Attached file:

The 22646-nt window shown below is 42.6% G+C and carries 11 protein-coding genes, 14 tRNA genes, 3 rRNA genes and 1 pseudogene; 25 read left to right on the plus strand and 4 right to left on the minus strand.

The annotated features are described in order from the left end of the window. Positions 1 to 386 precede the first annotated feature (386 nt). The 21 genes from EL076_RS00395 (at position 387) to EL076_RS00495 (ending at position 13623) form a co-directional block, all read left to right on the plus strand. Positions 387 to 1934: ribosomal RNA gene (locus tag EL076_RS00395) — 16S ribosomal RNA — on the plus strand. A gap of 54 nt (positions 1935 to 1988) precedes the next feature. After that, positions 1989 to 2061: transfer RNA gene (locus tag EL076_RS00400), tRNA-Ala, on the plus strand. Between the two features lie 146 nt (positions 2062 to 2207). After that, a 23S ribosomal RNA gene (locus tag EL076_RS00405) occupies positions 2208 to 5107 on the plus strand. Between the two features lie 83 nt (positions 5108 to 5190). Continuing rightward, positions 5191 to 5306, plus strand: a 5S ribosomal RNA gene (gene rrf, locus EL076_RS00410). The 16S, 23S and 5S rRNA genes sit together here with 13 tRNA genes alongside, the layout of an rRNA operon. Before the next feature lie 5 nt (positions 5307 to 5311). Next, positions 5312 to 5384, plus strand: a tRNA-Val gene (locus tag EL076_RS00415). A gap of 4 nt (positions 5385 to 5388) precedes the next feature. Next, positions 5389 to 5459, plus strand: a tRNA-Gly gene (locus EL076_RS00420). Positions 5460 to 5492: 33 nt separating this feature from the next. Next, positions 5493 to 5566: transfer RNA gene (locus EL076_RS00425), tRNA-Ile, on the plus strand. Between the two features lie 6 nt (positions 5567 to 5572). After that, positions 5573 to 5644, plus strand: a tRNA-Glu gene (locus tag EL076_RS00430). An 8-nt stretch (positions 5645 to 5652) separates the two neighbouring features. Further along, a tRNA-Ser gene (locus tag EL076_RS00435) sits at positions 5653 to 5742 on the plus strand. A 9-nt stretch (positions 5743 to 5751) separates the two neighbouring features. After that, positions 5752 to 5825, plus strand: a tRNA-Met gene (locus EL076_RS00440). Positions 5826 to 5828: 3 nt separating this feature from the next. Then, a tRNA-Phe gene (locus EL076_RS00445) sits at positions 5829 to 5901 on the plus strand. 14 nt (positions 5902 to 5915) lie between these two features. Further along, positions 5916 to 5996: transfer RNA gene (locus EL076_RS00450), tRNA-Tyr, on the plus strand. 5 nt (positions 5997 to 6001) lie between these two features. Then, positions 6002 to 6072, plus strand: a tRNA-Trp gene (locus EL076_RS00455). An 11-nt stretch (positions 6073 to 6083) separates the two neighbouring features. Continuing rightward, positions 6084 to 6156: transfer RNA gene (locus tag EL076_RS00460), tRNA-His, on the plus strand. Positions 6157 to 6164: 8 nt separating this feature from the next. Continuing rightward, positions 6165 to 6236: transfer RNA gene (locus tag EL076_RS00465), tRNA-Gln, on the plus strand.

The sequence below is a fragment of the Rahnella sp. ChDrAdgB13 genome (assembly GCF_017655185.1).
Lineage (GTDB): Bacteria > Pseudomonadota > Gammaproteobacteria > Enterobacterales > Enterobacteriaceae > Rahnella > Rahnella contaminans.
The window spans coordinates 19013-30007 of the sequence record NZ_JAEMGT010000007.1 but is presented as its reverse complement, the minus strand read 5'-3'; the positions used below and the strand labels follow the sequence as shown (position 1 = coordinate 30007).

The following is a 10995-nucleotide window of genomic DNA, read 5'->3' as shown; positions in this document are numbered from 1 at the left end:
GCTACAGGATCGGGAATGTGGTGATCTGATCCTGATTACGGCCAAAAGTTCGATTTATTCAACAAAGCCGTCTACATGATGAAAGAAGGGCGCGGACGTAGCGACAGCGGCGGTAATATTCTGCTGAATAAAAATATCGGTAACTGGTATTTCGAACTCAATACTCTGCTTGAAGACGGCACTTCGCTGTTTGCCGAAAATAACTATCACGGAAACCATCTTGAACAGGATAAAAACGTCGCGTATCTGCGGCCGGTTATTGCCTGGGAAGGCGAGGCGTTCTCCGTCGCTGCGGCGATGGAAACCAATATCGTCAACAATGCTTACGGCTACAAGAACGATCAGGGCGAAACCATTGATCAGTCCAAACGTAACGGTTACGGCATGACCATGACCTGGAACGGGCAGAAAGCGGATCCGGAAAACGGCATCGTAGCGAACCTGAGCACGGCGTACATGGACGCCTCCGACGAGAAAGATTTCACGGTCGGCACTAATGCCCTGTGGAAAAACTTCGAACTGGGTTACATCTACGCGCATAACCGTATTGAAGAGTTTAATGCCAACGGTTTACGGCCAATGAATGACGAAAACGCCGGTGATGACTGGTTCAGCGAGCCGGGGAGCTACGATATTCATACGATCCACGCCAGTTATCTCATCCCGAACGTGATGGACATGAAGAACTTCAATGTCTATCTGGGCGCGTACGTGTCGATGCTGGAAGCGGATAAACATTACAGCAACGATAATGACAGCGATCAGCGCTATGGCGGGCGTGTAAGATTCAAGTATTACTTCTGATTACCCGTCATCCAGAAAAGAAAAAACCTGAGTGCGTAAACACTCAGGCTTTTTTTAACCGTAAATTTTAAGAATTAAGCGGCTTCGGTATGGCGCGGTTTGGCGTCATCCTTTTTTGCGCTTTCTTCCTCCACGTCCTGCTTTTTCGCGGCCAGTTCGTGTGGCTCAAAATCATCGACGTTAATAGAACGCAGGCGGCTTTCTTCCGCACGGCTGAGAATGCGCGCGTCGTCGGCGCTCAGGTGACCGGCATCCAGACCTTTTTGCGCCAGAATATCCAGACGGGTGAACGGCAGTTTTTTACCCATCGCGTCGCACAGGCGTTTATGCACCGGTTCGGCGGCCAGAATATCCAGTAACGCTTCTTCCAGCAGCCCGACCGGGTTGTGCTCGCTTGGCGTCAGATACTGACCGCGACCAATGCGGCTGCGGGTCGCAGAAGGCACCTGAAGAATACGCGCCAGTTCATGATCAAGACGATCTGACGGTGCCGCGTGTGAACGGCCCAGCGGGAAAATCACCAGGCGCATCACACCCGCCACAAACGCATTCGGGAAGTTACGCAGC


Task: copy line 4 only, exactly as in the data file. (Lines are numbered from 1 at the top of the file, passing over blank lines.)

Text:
Lineage (GTDB): Bacteria > Pseudomonadota > Gammaproteobacteria > Enterobacterales > Enterobacteriaceae > Rahnella > Rahnella contaminans.